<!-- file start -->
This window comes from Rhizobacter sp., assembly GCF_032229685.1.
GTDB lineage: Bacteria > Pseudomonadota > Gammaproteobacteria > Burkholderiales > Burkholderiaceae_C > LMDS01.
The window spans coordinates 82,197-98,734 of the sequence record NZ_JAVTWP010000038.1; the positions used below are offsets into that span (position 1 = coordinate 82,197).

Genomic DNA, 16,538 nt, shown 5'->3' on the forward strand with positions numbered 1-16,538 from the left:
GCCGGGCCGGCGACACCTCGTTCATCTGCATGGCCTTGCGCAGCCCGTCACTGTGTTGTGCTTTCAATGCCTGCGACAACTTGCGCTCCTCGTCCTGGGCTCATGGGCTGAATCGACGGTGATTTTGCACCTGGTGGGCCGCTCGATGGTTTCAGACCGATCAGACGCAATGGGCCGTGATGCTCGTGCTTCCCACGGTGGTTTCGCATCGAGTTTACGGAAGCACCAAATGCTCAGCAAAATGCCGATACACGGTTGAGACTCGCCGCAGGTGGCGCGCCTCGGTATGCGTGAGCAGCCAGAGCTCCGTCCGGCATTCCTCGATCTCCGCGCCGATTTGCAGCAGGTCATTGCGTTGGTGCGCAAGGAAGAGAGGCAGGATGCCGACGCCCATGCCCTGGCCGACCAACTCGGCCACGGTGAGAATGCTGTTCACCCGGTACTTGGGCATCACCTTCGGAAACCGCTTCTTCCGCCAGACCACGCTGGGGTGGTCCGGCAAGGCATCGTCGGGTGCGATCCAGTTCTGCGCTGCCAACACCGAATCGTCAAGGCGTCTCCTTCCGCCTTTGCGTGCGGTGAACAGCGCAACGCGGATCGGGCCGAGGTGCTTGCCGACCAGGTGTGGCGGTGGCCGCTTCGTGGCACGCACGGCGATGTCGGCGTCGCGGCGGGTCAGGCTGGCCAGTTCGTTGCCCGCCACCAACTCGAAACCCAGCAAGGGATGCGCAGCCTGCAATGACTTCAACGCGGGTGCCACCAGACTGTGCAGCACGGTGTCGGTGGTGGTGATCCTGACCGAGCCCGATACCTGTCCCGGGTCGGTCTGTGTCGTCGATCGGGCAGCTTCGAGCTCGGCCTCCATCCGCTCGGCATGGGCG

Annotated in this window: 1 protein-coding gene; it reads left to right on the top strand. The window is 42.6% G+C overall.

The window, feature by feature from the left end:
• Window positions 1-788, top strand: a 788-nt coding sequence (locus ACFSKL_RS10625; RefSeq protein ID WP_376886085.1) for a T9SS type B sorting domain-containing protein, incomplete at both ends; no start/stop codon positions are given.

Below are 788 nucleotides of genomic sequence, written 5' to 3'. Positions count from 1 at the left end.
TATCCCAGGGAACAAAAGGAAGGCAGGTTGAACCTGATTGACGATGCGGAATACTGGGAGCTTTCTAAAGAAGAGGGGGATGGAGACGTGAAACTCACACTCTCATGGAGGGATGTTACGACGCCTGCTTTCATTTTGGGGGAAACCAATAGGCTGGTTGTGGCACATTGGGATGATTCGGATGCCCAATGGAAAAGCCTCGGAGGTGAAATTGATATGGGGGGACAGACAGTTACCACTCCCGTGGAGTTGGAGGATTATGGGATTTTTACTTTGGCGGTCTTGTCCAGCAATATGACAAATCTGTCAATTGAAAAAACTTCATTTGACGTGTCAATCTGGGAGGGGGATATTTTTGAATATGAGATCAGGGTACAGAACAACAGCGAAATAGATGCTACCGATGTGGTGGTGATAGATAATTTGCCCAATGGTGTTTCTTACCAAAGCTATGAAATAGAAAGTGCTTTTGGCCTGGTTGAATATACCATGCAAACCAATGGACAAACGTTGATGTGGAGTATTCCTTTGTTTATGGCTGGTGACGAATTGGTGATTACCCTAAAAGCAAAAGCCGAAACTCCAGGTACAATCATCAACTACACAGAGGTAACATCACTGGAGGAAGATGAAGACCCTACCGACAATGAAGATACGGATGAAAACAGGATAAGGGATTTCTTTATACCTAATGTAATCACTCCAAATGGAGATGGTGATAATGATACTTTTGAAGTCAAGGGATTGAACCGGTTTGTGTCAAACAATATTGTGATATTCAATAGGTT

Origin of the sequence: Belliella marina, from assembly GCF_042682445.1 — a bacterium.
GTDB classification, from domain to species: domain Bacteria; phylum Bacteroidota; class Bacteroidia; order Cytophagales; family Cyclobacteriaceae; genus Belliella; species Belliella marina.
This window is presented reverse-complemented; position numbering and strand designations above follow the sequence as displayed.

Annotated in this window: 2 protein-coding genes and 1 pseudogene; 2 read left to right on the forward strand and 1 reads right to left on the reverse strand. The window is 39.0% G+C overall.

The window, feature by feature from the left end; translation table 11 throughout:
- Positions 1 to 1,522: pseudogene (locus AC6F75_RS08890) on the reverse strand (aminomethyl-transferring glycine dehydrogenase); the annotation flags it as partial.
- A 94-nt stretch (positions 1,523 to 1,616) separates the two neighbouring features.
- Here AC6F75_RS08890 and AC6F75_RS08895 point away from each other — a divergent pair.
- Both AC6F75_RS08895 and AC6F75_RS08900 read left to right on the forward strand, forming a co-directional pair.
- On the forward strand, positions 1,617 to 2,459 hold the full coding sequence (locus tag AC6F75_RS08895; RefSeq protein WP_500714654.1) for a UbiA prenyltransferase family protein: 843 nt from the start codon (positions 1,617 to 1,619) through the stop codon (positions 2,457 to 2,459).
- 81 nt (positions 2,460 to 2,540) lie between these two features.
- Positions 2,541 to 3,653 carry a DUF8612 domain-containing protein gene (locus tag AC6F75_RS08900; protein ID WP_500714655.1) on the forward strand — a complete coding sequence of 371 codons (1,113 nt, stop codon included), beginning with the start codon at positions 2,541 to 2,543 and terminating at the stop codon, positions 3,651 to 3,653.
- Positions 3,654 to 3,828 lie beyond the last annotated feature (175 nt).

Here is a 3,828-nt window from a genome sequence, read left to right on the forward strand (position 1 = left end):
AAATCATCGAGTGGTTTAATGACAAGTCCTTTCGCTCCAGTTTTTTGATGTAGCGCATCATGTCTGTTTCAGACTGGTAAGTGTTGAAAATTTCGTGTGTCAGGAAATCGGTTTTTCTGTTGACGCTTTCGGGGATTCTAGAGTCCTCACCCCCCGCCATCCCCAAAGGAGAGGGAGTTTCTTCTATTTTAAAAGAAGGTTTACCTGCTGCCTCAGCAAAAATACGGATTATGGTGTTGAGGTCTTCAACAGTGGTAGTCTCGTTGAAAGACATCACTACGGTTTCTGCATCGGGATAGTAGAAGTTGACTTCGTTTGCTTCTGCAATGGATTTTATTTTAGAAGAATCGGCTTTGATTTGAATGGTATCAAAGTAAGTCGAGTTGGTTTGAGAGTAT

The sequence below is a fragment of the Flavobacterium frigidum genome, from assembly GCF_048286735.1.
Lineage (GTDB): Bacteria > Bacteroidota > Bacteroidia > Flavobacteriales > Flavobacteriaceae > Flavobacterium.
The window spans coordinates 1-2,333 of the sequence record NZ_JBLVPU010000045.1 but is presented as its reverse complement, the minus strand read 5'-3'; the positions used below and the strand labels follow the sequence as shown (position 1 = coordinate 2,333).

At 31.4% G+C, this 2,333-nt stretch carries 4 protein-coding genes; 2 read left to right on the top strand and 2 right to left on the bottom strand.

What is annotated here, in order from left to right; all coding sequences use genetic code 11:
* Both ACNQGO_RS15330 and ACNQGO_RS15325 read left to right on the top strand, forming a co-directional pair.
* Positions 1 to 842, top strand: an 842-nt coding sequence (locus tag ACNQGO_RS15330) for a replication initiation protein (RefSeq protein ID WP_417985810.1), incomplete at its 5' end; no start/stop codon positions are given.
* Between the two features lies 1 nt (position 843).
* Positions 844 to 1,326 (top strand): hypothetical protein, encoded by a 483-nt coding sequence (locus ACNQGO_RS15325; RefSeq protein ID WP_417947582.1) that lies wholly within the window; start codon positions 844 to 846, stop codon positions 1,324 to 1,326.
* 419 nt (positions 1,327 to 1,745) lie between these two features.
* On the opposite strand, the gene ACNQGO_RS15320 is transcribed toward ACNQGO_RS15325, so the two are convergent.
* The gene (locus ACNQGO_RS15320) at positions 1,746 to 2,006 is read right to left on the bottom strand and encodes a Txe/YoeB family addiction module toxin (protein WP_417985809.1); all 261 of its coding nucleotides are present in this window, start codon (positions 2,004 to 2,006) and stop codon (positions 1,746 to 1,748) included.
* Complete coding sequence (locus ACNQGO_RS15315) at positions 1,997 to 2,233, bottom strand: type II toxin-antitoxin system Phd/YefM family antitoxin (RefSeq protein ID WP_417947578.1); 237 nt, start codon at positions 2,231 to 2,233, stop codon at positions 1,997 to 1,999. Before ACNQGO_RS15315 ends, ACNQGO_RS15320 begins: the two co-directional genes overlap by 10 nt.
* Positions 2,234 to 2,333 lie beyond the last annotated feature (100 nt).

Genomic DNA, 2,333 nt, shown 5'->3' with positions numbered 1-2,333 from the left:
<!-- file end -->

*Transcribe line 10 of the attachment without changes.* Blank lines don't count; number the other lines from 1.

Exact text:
TATCCCAGGGAACAAAAGGAAGGCAGGTTGAACCTGATTGACGATGCGGAATACTGGGAGCTTTCTAAAGAAGAGGGGGATGGAGACGTGAAACTCACACTCTCATGGAGGGATGTTACGACGCCTGCTTTCATTTTGGGGGAAACCAATAGGCTGGTTGTGGCACATTGGGATGATTCGGATGCCCAATGGAAAAGCCTCGGAGGTGAAATTGATATGGGGGGACAGACAGTTACCACTCCCGTGGAGTTGGAGGATTATGGGATTTTTACTTTGGCGGTCTTGTCCAGCAATATGACAAATCTGTCAATTGAAAAAACTTCATTTGACGTGTCAATCTGGGAGGGGGATATTTTTGAATATGAGATCAGGGTACAGAACAACAGCGAAATAGATGCTACCGATGTGGTGGTGATAGATAATTTGCCCAATGGTGTTTCTTACCAAAGCTATGAAATAGAAAGTGCTTTTGGCCTGGTTGAATATACCATGCAAACCAATGGACAAACGTTGATGTGGAGTATTCCTTTGTTTATGGCTGGTGACGAATTGGTGATTACCCTAAAAGCAAAAGCCGAAACTCCAGGTACAATCATCAACTACACAGAGGTAACATCACTGGAGGAAGATGAAGACCCTACCGACAATGAAGATACGGATGAAAACAGGATAAGGGATTTCTTTATACCTAATGTAATCACTCCAAATGGAGATGGTGATAATGATACTTTTGAAGTCAAGGGATTGAACCGGTTTGTGTCAAACAATATTGTGATATTCAATAGGTT